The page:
Here’s a way to update shape keys to the base modifications

If anyone is interested I have added a feature that allows you to update the selected vertices of an edit-mesh of a shape-key to that of the base (basis) shape. I’ll explain why this may be useful shortly.

If you would like to try it I have a compiled version for Windows using blender 2.40 sources, it’s about 3.5Mb (it also includes my source code changes):

Simply unzip and copy the “blender.exe” into your “C:\Program Files\Blender Foundation\Blender2.40” directory (rename your original if you want to go back to it). The blender save file format is exactly the same as 2.40 because all that code is still the same, so there are no incompatibility issues.

With the release of Blender 2.40 I found the new shape keys very useful. You can now assign a vertex group to a key so that only those vertices within the group are involved in the rvk calculations (I don’t think that was available in 2.37 but correct me if I’m wrong). What this means is that you can modify the base shape and those changes can be immediately seen in object mode for all the shapes keys.

But once you go into edit mode for any of the shape keys you only see your stored original.

While modelling I find it is essential to be able to view the current mesh as I am modifying the vertices for the keys which means I would have to constantly switch in and out of edit mode to be able to see it.

But with the modified blender, I’ll describe how it works now.

First download the blend file here:

It is a trivial file that started with Suzanne. Then three mesh keys were added to the upper and lower eyelids to allow for eyelid opening and closing using the eyelid control seen in the bottom right of the picture below. In the ipo window you can see the three mesh keys (ulid1, ulid2 + llid).

Each shape key has an assigned vertex group in the “shapes” button group so that only those vertices are affected by the rvk calculations.

I then modified the base shape so that Suzanne now looks like that in the picture below.

Now as I click on each shape key in the ipo window in object mode, I see (correctly) that each shape key has the changes as well.

Above is the ulid1 shape, below is the ulid2 shape.

But now, if I go into edit mode while having a shape key selected (such as the one shown above), what I get is shown in the picture below.

It’s the original unmodified version of Suzanne. That’s not what we want.

To fix this (using the modified version of blender) do the following:

  1. Select all vertices (hotkey A).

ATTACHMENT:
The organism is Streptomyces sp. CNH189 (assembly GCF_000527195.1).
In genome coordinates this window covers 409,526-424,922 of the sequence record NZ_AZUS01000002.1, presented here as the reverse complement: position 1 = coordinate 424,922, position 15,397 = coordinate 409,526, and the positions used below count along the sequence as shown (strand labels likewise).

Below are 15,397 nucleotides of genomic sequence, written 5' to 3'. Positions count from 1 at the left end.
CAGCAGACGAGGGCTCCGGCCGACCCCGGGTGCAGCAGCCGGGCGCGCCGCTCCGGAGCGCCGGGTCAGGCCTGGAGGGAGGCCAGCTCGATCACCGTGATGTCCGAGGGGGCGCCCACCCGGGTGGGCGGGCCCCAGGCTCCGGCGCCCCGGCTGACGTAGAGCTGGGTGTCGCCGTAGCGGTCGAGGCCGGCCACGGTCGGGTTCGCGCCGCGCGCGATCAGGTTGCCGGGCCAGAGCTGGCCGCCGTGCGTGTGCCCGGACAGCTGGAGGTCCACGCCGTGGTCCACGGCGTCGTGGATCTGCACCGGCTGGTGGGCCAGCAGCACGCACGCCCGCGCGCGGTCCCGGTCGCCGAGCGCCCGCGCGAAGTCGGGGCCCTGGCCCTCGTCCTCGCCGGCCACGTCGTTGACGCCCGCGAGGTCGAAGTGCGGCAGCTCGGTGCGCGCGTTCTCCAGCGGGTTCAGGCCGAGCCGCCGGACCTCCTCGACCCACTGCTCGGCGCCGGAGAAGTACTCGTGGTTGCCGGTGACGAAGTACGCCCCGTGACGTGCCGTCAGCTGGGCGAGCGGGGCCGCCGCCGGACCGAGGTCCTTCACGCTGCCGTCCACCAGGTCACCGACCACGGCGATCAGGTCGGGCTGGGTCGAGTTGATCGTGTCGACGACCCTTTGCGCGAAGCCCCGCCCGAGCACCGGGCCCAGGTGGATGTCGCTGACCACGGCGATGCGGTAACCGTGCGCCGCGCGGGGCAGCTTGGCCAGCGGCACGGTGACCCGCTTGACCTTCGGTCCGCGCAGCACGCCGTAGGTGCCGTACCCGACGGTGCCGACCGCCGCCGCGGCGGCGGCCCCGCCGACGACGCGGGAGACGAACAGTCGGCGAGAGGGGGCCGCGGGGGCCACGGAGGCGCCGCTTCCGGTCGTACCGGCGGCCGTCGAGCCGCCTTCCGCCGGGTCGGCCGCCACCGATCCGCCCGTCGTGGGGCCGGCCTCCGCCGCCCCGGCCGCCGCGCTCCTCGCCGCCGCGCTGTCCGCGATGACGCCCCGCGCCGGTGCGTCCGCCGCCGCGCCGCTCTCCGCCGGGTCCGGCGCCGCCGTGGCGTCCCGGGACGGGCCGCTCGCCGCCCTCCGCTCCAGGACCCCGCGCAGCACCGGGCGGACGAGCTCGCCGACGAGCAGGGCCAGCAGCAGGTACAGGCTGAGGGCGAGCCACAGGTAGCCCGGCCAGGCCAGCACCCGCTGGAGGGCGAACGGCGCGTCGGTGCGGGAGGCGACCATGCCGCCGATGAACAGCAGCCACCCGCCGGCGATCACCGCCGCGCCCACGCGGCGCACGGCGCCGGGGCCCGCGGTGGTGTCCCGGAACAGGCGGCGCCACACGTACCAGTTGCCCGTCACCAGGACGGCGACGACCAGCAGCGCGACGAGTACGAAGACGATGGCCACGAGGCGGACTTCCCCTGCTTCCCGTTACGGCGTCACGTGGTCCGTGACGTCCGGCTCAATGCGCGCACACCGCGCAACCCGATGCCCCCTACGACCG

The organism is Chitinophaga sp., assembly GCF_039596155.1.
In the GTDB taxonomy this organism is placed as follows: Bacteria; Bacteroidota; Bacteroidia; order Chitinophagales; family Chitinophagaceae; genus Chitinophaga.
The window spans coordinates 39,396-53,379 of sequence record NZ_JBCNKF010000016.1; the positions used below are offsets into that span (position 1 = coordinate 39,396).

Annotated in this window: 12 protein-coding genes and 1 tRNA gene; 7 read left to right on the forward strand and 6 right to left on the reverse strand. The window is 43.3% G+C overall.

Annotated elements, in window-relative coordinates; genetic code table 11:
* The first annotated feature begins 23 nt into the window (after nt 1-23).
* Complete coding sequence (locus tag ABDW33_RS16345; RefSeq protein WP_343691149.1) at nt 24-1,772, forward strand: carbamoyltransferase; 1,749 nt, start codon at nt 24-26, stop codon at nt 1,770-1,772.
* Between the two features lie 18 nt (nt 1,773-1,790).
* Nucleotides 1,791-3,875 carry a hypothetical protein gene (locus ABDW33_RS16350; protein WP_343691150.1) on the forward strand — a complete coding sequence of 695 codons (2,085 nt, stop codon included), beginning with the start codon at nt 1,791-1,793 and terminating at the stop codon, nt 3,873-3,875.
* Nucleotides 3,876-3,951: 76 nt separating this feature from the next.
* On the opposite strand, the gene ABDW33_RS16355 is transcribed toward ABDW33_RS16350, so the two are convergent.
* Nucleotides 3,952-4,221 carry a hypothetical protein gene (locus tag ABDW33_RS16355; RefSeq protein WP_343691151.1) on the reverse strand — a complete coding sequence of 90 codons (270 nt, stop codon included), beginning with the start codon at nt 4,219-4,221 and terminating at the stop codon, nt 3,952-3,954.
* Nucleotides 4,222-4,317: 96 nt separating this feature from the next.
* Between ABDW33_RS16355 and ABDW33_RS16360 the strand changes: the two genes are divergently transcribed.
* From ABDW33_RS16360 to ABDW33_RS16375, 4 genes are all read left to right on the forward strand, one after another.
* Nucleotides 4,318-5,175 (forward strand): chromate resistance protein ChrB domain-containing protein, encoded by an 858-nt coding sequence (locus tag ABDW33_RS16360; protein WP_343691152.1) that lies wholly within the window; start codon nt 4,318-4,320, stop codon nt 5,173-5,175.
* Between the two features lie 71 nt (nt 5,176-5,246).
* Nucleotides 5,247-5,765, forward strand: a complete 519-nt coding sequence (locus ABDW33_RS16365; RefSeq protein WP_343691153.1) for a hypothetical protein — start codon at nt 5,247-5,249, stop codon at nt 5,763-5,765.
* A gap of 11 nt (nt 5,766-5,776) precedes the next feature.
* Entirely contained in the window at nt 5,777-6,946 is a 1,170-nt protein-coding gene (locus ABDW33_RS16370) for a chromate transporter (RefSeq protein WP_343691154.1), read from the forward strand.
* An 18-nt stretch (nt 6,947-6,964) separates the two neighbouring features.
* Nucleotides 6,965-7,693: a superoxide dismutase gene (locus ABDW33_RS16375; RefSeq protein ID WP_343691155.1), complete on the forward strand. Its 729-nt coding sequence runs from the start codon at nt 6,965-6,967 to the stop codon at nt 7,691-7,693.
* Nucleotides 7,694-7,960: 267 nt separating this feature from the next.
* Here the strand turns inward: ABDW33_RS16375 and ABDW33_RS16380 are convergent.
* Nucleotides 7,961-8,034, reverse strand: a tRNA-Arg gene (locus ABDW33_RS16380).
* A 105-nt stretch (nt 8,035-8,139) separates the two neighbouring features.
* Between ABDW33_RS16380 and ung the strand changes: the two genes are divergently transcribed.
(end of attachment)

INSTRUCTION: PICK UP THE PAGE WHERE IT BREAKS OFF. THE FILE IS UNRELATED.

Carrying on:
2. In the “Link and Materials” button group make sure the “upperlid” vertex group is selected then press “Desel”. Now all vertices except those assigned to the shape key should be selected.

  3. From the mesh menu select “Restore Basis Coords” (hotkey Ctrl + Semicolon).

  1. Answer OK to the pop up and you should now have the modified Suzanne for this particular shape key as shown below. And because we didn’t have the upperlid vertex group selected they don’t get restored – so we’ve now got our shape-key edit-mesh just the way it should be (see the picture below).

Just repeat this for each of the shape keys, or just update those verts that you think are necessary.

Initially I tried using Python to add this feature but it appears that it’s just not possible to do it using Python, so it has been done using the Blender 2.40 sources instead. See thread

I added the feature to make it easier on myself while modelling (because I seem to make a heck of a lot of changes to my shapes while modelling). I haven’t bothered to submit a patch but if anyone finds it useful, please tell me and I’ll try submitting one.

A final note about the undo. I have implemented Blender’s standard undo with this feature, but just be mindful that it looks like Blender’s undo does not fully recognise the different shapes, which means you can restore undo data from one shape to another, and that can be confusing at times.

Hope this is of some help,
Peter Eisfelder

Hello there,

Thank you for sharing this feature, I surely do find it very interesting! I have not tried out your new binary yet, but I assume that you can use this feature also very nicely when making derivatives from base meshes (i.e. to make different characters from a “default” human etc.). :smiley:

Matt :slight_smile: